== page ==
Museum of Flying

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Coordinates: 34°01′01″N 118°27′10″W / 34.016811°N 118.452798°W / 34.016811; -118.452798

Santa Monica Museum of Flying, exterior view

The Museum of Flying is a private non-profit air and space museum in Santa Monica, California. It was founded in 1974 as the Douglas Museum and Library, renamed the Museum of Flying in 1989, closed in 2002, and reopened in 2012 in a new facility. The Museum exhibits the history of aviation, focusing on aviation history in Southern California.

History[edit]

Originally founded in 1974 by Donald Douglas Jr. as the Douglas Museum and Library located on the South side of the Santa Monica Airport, the Museum migrated to the North side of the Airport and reopened as the Museum of Flying in April 1989. The Museum gradually grew to a collection of over 50 vintage aircraft, many of which were built in Southern California and are still in flight-ready condition.[1][2]

The anchor aircraft for the Museum was the Douglas World Cruiser, "New Orleans" which made the first circumnavigation of the globe along with its sister ship, "Chicago", in 1924. The Chicago now sits at the Smithsonian Institution's National Air & Space Museum. The museum's collection of artifacts, exhibits, and aviation art chronicle the development of aviation in Southern California.

Over the next several year's the museum played host to many historic and memorable special events and activities, including "A Walk on the Moon" in 1999 in which 7 NASA lunar astronauts were present and honored for their advancement in the discovery of space and the moon. In 2000, the museum held the 60th Commemorative Anniversary of the Battle of Britain. Attendees at this event witnessed first-hand accounts of this epic air battle, live and in person from several RAF and Luftwaffe pilots who joined us for this milestone occasion.

One of the most popular programs of the Museum was the children's A's Award Flight Program. On pre-selected dates, children achieving the letter grade "A" in any academic subject could receive a free airplane ride as a reward for dedication toward education. The museum also featured a number of other educational programs for both children and adults; including weekend family workshops and a volunteer presentation series.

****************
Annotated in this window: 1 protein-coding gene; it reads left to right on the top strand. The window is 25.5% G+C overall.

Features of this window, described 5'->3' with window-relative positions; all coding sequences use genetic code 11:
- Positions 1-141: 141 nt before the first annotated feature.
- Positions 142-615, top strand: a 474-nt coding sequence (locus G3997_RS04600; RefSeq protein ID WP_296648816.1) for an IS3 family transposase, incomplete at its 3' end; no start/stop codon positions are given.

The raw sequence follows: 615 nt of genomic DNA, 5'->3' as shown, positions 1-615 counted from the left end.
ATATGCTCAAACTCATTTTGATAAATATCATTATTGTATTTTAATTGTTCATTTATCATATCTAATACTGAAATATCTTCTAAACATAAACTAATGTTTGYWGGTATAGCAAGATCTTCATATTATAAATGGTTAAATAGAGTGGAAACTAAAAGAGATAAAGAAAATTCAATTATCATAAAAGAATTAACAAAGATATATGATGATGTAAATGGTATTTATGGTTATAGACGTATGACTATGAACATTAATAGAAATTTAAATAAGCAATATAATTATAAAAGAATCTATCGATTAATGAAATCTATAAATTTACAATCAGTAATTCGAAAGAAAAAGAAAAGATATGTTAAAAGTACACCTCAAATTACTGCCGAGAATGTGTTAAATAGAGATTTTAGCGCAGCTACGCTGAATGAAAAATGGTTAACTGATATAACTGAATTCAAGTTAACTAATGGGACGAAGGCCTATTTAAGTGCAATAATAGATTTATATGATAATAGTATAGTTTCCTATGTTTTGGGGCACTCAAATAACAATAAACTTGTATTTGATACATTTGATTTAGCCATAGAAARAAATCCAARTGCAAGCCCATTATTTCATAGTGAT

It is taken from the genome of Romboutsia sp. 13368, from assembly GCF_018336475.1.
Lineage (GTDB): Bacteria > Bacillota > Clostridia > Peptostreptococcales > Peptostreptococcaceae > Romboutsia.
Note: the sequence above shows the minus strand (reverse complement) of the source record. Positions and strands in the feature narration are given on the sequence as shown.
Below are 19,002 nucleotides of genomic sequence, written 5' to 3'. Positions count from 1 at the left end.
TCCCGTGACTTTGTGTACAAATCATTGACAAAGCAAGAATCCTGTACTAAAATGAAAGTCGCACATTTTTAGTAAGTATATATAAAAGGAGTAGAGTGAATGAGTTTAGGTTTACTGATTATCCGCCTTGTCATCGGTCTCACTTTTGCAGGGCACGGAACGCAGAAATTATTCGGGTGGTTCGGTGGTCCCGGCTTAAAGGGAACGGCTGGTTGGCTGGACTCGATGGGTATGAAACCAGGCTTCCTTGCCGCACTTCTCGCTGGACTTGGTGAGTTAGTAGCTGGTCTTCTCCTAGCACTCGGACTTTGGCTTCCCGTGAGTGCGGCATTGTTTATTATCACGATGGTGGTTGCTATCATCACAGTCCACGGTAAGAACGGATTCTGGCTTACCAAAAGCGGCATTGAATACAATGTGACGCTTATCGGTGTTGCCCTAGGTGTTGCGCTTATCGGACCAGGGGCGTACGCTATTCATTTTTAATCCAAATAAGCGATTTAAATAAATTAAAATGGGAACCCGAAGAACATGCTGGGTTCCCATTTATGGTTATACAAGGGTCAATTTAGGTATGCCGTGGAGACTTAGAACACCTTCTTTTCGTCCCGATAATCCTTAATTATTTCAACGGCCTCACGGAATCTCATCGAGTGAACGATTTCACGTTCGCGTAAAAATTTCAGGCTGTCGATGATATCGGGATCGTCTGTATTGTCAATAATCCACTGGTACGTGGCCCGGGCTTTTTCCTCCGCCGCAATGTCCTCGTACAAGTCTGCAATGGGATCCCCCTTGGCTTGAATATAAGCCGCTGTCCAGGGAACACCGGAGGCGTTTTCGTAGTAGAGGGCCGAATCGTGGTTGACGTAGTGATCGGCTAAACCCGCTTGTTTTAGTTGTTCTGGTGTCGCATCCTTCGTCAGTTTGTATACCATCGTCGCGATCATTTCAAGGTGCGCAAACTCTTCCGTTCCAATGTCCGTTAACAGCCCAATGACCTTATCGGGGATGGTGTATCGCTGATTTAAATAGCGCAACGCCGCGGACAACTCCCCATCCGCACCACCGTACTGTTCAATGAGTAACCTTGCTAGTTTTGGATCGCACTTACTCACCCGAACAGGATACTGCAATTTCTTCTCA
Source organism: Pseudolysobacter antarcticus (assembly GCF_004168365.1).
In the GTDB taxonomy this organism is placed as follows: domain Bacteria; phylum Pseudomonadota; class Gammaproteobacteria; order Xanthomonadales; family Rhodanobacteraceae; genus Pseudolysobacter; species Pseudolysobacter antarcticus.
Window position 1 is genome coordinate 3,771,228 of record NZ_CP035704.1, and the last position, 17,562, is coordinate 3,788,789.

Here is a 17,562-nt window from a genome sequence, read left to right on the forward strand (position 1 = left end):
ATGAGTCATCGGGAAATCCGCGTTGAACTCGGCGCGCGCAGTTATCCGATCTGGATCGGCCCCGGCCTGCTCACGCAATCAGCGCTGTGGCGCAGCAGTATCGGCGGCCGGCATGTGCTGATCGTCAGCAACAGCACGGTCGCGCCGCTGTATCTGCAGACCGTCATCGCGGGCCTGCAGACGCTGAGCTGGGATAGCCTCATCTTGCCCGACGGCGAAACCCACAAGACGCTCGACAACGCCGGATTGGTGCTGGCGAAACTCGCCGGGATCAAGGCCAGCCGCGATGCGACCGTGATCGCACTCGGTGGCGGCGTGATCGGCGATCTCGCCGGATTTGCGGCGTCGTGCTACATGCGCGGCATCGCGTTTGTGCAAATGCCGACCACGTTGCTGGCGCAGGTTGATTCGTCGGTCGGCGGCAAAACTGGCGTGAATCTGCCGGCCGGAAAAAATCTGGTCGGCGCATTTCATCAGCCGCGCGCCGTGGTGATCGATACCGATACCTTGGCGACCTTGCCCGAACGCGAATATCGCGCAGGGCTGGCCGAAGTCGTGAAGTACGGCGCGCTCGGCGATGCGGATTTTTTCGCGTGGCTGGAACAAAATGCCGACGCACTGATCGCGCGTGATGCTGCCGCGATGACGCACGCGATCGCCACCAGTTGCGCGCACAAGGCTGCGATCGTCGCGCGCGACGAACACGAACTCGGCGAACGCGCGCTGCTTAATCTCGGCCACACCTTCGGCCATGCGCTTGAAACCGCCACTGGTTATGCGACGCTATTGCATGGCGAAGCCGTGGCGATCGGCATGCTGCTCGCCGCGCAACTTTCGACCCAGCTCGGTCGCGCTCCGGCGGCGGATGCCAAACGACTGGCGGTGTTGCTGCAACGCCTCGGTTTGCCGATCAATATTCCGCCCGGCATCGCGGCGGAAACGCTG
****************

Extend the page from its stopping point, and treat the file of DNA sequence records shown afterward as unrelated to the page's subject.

The Museum was forced to temporarily close in July 2002 due to economic challenges. Since that time, Museum officials have been in discussion with the City of Santa Monica on a suitable new location at the Santa Monica Airport. Recently, the Museum executed a lease agreement with the City of Santa Monica for the leasehold at 3100 Airport Avenue. The new Museum expansion and remodeling project is estimated to cost nearly $2 million. Construction and the Capital Campaign to support it are in progress.

Exhibits & Features[edit]

The Museum of Flying at the Santa Monica Airport in Santa Monica, California, features a display and exhibit area of nearly 22,000 square feet (2,000 m2).

The new Museum provides displays and interpretive exhibits on the history of flight and the development and growth of the aviation and aerospace industry in Southern California. The Museum places heavy emphasis on the Douglas Aircraft Company and the history of the Santa Monica Airport.

The new Museum features nearly 2 dozen aircraft chronicling the beginning of flight: from a replica Wright Flyer, all the way to the jet age, with the BD-5 micro jet and the FedEx Boeing 727 nose section. The Museum also features a broad collection of aviation art, rare artifacts, and ephemera from famous aviators, as well as an extensive collection of photographs of historic aircraft and aircraft manufacturing.[3]

The museum creates a hands-on interactive and education center for children that includes a T-33 cockpit trainer, a Convair 240 nose, and the world famous Jimmy Babinski K-3 mini flight simulator that allows children to learn about pitch, yaw, and roll.The Jimmy Babinski K-3 flight simulatar also known as "The Babinskinator K-3000" was developed after years of extensive research and trials by Mr. Babinski. If lucky one can meet Mr. Babinski as he is known to volunteer on the weekends giving extensive tours.

The Mezzanine of the new Museum features a recreation of the Douglas Aircraft Company Executive Board room, and a recreation of the office of Donald W. Douglas, Founder & Chairman of the Douglas Aircraft Company. The mezzanine also houses the new Museum Theater and Screening Room.

New to the museum is the FS 3000 simulator which offers 360 degrees of full range motion with surround sound and HD 3-D capabilities. This is the only simulator of its kind in the Los Angeles area.

References[edit]

  1. ^ Ogden, Bob. Aviation Museums and Collections of North America, Sudbourne, England, 2007. ISBN 978-0851303857.
  2. ^ Parker, Dana T. Building Victory: Aircraft Manufacturing in the Los Angeles Area in World War II, Cypress, CA, 2013. ISBN 978-0-9897906-0-4.
  3. ^ Parker, Dana T. Building Victory: Aircraft Manufacturing in the Los Angeles Area in World War II, pp. 26, 34, 51-6, 58, 90, 106, 108, 125, 128, Cypress, CA, 2013. ISBN 978-0-9897906-0-4.

External links[edit]